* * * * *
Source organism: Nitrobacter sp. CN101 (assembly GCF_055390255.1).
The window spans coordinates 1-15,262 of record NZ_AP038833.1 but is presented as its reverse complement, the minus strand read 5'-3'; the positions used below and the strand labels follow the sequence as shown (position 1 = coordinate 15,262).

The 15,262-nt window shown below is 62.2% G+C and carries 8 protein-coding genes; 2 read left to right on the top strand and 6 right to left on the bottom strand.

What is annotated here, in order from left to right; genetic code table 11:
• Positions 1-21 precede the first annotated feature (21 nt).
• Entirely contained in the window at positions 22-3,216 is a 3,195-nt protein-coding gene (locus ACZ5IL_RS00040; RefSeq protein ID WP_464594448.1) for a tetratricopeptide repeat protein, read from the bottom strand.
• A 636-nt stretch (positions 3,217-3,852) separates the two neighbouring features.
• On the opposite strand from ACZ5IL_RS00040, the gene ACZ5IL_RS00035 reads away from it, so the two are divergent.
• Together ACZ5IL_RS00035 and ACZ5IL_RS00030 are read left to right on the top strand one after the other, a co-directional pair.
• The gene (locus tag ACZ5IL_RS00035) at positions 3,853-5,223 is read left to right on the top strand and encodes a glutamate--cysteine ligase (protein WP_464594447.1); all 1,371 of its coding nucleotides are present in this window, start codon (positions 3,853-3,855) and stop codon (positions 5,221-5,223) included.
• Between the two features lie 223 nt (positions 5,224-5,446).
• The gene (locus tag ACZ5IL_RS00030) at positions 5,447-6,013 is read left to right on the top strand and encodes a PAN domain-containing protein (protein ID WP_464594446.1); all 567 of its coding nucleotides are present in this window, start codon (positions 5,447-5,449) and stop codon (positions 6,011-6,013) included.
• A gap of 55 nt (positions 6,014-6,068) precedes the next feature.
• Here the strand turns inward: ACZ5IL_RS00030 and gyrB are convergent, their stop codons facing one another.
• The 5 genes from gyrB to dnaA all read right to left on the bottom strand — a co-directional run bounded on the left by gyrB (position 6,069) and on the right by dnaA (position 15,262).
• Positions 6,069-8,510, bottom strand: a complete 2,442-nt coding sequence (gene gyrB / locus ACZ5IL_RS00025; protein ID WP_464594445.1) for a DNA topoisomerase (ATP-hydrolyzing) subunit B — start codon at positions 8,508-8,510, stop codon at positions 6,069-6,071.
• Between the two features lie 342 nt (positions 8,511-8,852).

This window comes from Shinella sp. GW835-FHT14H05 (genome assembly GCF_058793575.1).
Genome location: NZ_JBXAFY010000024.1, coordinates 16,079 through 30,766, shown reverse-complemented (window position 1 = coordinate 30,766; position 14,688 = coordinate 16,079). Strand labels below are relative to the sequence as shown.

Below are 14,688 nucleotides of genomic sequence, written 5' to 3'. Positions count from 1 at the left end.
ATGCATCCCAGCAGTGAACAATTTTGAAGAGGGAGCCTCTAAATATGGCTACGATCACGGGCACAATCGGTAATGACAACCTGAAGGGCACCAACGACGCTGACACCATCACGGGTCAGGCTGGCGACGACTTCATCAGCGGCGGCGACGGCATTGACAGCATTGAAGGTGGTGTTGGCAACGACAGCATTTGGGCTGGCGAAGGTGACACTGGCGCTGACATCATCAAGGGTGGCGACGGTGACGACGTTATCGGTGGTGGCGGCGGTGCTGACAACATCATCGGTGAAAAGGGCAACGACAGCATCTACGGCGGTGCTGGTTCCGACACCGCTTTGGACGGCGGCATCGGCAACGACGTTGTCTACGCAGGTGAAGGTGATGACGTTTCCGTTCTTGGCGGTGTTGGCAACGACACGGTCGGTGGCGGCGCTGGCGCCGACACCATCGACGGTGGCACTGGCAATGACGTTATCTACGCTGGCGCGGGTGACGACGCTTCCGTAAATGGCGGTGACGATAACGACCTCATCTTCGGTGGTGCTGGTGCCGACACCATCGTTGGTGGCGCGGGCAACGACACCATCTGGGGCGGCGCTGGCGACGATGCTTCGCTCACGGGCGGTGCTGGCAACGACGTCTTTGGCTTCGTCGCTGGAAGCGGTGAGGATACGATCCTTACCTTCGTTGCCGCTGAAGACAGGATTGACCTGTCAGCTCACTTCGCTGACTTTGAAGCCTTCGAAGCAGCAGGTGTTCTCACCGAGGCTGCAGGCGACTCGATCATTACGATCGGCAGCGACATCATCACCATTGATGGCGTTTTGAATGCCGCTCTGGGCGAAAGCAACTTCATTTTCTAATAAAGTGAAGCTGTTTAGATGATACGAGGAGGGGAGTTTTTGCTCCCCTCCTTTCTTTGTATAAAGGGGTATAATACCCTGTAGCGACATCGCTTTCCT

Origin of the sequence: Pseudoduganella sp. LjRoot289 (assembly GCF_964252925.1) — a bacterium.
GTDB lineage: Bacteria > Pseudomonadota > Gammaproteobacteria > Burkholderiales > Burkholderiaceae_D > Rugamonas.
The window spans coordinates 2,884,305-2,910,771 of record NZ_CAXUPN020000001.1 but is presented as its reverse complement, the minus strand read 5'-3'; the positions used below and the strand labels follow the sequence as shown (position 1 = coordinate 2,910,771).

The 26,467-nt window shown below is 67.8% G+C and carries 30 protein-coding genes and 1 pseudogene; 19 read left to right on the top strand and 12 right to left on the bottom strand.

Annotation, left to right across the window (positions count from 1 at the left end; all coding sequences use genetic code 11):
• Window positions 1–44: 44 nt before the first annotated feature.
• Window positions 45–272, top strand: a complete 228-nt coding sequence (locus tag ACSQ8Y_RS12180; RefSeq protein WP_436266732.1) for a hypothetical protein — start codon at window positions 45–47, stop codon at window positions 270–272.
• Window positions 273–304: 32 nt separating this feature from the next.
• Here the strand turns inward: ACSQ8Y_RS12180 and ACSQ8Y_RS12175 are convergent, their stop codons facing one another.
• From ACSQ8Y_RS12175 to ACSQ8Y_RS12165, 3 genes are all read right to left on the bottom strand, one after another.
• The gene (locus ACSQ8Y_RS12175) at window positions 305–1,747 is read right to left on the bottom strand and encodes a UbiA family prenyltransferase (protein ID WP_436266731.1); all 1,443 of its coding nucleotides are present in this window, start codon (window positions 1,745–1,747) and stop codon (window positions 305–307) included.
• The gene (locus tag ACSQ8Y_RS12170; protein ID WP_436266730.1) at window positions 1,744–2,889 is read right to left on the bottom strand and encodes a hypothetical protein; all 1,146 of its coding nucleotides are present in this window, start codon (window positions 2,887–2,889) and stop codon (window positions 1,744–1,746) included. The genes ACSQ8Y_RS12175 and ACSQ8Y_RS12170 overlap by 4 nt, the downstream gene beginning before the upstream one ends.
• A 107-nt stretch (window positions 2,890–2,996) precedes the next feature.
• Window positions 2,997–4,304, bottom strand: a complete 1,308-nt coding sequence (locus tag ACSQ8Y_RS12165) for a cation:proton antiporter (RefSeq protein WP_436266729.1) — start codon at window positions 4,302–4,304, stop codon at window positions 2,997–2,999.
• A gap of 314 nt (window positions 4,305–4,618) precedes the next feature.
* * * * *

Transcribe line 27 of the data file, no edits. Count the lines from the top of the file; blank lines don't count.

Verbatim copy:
• Window positions 1–44: 44 nt before the first annotated feature.